(Daniel Spadaro, LPC, CSAT, a licensed professional counselor and certified sex addiction therapist, is founder of Imago Dei Counseling in Colorado Springs. He is a regular columnist for the Colorado Catholic Herald. […]
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Pornography’s Pain to Families

June 14, 2012


Photo courtesy of Creative Commons

Pornography is all around us; on the internet, within pages of magazines, displayed in store windows, popping up on search engines, sung about in music, and touted in best selling novels like 50 Shades of Grey. (Please read my blog, Pornography in our Face.) It’s a scourge that commits violence against the dignity of the human person, causing the user to view people as commodities or instruments for their own pleasure. It draws focus away from one’s family life and relationship with God and sets a destructive example to children. It leaves a void in the soul of the viewer, and gnaws at the family, causing deep wounds.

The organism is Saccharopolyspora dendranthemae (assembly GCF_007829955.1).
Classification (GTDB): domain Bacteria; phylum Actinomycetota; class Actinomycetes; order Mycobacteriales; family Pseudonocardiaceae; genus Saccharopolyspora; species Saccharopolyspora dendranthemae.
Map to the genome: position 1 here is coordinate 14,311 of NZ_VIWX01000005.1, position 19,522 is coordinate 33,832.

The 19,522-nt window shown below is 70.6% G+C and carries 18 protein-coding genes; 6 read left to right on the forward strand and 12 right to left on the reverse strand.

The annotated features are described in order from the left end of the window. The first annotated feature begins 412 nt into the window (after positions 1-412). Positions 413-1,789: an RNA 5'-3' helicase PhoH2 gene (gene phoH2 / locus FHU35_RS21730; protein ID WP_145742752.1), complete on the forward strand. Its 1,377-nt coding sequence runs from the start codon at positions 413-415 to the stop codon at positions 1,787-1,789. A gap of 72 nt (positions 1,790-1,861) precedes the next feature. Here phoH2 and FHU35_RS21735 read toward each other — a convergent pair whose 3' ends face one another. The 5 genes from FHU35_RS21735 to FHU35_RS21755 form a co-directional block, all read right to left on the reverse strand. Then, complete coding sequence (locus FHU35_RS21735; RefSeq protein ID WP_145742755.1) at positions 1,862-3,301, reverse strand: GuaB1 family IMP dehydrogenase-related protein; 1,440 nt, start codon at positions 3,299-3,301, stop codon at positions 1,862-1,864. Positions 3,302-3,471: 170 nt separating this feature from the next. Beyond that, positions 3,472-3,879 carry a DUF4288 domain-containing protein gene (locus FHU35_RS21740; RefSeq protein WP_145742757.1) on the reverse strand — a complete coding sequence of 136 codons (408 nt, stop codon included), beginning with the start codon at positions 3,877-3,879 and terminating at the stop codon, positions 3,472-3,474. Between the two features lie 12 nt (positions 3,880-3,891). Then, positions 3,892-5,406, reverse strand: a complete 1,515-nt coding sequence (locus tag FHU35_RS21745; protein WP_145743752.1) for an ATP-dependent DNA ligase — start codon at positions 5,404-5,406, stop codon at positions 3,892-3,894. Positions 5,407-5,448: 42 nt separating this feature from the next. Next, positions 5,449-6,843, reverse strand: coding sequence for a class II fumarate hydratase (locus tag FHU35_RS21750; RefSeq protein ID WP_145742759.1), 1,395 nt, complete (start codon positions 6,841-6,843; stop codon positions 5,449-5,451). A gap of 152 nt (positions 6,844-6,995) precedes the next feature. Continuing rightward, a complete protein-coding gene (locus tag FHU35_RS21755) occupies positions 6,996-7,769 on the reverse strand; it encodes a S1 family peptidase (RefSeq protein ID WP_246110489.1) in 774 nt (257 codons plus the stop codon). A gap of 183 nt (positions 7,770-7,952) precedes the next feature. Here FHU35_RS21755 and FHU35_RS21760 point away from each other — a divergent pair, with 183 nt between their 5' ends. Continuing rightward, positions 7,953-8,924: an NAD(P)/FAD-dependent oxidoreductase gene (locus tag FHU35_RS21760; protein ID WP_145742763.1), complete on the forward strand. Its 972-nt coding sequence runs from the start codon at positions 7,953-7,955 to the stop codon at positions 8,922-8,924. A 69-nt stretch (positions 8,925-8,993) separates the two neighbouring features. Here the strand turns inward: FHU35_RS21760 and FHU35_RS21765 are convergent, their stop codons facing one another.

Easy Access

“Okay,” you might say, “I know porn is bad, but do very many people get hooked?”

Yes. Some estimates put porn use among churchgoing men at 50 percent, a figure that differs little from use among the adult male population at large. The Family Research Council’s summary on the effects of pornography states that men and women use porn differently. Men are more than six times as likely to view pornography as females, and more likely to spend more time looking at it. The United States Conference of Catholic Bishops (USCCB) states in an article called Women and Online Pornography that one-third of all visitors to adult websites are female, and 17 percent of women are addicted to porn.